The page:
Location 3384 The tagging system

“By the end of today, all work-in-process on the floor will be marked by a tag with a number on it,” he says and holds up some samples. “The tag will be one of two colors: red or green. “A red marker means the work attached to it has first priority. The red tags go on any materials needing to be processed by a bottleneck. When a batch of parts with that color marker arrives at your work station, you are to work on them right away.” Bob explains what we mean by “right away.” If the employee is working on a different job, it’s okay to finish what he’s doing, as long as it doesn’t take more than half an hour. Before an hour has passed, certainly, the red-tagged parts should be getting attention. “If you are in the middle of a setup, break the setup immediately and get ready for the red parts. When you’ve finished the bottleneck parts, you can go back to what you were doing before. “The second color is green. When there is a choice between working on parts with a red marker and parts with a green marker, you work on the parts with the red marker first. So far, most of the work-in-process out there will be marked by green. Even so, you work on green orders only if you don’t have any red ones in queue. “That explains the priority of the colors. But what happens when you’ve got two batches of the same color? Each tag will have a number marked on it. You should always work on the materials with the lowest number.”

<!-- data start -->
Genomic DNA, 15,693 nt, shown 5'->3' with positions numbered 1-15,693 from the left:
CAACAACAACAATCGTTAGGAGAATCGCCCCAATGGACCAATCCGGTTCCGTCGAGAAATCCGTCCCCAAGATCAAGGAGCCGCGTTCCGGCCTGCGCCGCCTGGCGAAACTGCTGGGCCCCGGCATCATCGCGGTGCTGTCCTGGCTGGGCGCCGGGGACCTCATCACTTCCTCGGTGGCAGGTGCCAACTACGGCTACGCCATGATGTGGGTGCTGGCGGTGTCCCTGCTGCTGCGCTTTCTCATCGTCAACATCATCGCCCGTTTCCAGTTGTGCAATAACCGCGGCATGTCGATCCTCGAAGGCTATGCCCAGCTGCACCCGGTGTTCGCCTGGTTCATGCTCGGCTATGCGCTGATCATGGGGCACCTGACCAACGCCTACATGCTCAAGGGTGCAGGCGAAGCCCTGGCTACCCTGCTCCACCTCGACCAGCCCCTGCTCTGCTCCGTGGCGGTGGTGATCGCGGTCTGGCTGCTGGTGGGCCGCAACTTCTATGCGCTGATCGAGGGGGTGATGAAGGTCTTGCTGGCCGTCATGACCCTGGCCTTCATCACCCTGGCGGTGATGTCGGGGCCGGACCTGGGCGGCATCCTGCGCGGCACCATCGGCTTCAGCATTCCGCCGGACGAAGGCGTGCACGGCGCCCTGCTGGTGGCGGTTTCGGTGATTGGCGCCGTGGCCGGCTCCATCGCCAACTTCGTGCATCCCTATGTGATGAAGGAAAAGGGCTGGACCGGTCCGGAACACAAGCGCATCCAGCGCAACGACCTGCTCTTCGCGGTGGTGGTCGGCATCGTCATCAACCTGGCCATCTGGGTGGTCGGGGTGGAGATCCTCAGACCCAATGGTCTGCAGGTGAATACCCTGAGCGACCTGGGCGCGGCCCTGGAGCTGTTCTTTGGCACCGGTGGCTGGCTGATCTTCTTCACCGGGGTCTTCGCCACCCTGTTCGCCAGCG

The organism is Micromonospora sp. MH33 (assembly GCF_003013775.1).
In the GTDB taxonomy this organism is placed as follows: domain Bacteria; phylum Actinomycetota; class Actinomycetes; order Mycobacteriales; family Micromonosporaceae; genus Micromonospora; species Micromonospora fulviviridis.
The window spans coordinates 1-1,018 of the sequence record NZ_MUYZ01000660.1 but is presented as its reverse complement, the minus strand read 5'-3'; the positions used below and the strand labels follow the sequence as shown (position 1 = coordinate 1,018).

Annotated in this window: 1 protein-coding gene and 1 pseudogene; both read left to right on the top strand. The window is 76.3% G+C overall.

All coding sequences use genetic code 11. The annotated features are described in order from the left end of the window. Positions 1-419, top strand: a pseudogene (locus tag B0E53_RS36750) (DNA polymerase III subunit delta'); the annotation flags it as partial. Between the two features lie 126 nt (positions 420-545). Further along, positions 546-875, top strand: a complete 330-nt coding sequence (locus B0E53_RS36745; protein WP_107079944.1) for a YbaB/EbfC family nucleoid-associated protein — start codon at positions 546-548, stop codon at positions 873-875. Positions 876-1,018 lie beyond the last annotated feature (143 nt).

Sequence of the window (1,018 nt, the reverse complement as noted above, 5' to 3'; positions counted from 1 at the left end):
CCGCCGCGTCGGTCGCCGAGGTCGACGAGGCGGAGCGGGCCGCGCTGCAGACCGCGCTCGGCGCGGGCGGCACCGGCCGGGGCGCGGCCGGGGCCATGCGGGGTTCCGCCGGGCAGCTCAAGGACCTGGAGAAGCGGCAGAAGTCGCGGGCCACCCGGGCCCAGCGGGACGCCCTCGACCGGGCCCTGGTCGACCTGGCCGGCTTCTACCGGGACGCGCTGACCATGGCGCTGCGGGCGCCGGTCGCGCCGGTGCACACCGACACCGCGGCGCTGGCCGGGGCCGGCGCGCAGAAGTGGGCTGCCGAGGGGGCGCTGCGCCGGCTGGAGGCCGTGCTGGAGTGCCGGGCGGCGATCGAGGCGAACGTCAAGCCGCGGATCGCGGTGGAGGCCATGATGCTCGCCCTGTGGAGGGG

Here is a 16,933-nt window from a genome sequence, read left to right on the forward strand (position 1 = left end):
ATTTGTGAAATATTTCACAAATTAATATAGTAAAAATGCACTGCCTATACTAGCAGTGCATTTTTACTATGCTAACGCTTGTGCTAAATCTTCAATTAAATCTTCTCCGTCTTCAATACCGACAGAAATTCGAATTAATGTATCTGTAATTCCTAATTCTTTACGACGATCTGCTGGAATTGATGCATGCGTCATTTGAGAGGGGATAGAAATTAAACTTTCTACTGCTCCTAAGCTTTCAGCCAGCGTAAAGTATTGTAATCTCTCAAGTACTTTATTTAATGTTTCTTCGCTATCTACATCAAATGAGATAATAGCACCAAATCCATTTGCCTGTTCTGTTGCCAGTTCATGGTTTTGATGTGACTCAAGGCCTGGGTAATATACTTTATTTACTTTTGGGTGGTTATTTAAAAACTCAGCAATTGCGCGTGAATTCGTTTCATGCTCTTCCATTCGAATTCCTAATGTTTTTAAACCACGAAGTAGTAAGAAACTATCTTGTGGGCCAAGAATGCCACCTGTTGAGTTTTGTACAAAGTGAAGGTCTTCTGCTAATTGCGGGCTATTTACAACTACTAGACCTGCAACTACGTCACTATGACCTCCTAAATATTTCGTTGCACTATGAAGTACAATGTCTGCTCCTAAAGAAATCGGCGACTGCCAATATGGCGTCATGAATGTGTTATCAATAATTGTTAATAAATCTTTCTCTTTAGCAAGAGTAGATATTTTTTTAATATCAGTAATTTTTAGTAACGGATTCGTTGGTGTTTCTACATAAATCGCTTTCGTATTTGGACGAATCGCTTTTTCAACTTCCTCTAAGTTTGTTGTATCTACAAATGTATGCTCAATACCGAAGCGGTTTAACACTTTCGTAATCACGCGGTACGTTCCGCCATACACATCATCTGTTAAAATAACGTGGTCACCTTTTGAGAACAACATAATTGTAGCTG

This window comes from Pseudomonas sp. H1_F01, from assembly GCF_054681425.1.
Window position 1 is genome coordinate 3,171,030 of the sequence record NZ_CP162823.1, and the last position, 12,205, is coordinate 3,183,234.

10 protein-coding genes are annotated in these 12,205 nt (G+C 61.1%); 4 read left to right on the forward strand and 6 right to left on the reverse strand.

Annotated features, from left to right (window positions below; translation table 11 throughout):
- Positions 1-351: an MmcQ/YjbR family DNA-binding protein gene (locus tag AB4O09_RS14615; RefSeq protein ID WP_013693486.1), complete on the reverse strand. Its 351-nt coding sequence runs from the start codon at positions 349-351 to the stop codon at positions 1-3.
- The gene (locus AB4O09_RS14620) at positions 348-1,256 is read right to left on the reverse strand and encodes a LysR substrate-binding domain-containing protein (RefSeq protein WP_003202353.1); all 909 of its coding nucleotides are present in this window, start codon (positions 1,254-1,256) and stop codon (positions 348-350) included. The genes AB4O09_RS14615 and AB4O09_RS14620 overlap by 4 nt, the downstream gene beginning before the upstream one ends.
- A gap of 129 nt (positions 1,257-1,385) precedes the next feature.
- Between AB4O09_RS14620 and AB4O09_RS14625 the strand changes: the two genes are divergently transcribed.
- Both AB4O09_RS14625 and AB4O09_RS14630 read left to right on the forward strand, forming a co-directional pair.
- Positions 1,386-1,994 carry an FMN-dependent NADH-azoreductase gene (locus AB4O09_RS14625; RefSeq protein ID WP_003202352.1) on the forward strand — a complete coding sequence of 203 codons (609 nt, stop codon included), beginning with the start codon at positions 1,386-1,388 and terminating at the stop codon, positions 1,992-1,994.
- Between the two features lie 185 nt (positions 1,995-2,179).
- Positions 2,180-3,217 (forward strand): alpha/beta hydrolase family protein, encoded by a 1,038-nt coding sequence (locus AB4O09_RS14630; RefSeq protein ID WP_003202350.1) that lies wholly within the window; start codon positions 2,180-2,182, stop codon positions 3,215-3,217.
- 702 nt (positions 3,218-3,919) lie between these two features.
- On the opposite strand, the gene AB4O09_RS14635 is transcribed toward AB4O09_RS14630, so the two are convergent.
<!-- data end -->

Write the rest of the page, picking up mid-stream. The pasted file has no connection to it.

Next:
Location 3951 The level of utilization of a non-bottleneck is determined by other constraint in the system

the level of utilization of a non-bottleneck is not determined by its own potential, but by some other constraint in the system.”

Location 3959 Making an employee work and profiting from the work are different things